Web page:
New research shows Google serves almost half of all ad traffic on fake news sites
New data indicates that unless advertisers are paying careful attention to their exclusion lists, there's a chance that ads could be showing up next to fake news online.
Google serves 48% of all ad traffic on “fake” news sites according to a new study from researchers Lia Bozarth and Ceren Budak at the University of Michigan School of Information.
The researchers analyzed the advertising on sites from a list entitled “False, Misleading, Clickbait-y, and/or Satirical ‘News’ Sources” created by Melissa Zimdars, critical media studies scholar at Merrimack College.
The research from Bozarth and Budak states that, even though big players like Google receive inconsequential revenues from advertising on these scam news websites, they are still “responsible for delivering a substantial fraction of ads on fake and low-quality news sites.”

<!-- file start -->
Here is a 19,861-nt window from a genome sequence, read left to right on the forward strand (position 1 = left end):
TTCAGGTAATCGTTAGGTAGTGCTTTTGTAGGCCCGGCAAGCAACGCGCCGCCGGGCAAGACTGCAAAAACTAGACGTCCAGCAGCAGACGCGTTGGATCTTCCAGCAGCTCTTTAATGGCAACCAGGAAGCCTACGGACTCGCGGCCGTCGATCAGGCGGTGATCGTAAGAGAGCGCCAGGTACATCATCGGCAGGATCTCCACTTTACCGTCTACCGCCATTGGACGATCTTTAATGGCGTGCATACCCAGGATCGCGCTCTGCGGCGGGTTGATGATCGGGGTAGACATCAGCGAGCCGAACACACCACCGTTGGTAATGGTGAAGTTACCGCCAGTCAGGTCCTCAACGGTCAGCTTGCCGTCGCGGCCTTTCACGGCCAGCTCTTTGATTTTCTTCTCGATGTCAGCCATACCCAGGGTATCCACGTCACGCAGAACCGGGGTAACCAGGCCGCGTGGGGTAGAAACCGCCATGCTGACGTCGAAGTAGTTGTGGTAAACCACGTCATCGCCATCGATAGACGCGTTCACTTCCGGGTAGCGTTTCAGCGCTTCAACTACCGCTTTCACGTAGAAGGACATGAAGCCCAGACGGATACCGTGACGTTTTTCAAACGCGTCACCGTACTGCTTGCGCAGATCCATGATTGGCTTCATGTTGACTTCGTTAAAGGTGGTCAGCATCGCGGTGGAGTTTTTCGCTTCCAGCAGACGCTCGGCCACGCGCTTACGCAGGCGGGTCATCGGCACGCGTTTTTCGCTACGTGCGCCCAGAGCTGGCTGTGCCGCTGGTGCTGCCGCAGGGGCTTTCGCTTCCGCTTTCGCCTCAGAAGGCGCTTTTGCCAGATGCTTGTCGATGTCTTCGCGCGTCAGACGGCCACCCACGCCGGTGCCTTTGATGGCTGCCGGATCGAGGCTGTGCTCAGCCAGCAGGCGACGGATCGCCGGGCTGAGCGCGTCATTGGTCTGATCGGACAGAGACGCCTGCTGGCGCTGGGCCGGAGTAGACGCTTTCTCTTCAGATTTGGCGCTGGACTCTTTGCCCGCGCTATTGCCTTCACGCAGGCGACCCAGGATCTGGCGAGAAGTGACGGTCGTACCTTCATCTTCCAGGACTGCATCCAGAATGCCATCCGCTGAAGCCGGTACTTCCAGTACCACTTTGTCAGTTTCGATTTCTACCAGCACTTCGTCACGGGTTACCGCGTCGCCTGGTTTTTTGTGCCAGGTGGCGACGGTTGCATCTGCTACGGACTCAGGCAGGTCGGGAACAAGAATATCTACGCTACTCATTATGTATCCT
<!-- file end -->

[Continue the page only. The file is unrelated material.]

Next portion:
The study “adds to the case that interventions aimed at reducing the market incentives for mis- and disinformation can be effective,” wrote Justin Hendrix for TechPolicy.
Additionally, “the researchers found that the ‘top-10 credible ad servers,’ like Lockerdome and Outbrain, make up 66.7% of fake and 55.6% of low-quality ad traffic,” said Ryan Barwick for Marketing Brew.
Why we care. Brand safety has been a real concern for advertisers and their clients for the last few years. It’s been top of mind as more search marketers are finding their ad content served up next to negative, fake, and downright spammy sites. Google’s own 2020 Ad Safety Report focused on sensitivity “to brands’ need for control over where their ads displayed as there were increases in hate speech and calls to violence online,” we wrote earlier this year. But this new data indicates that unless advertisers are paying careful attention to their exclusion lists, there’s a chance that they could be showing up next to fake news and misleading content online.
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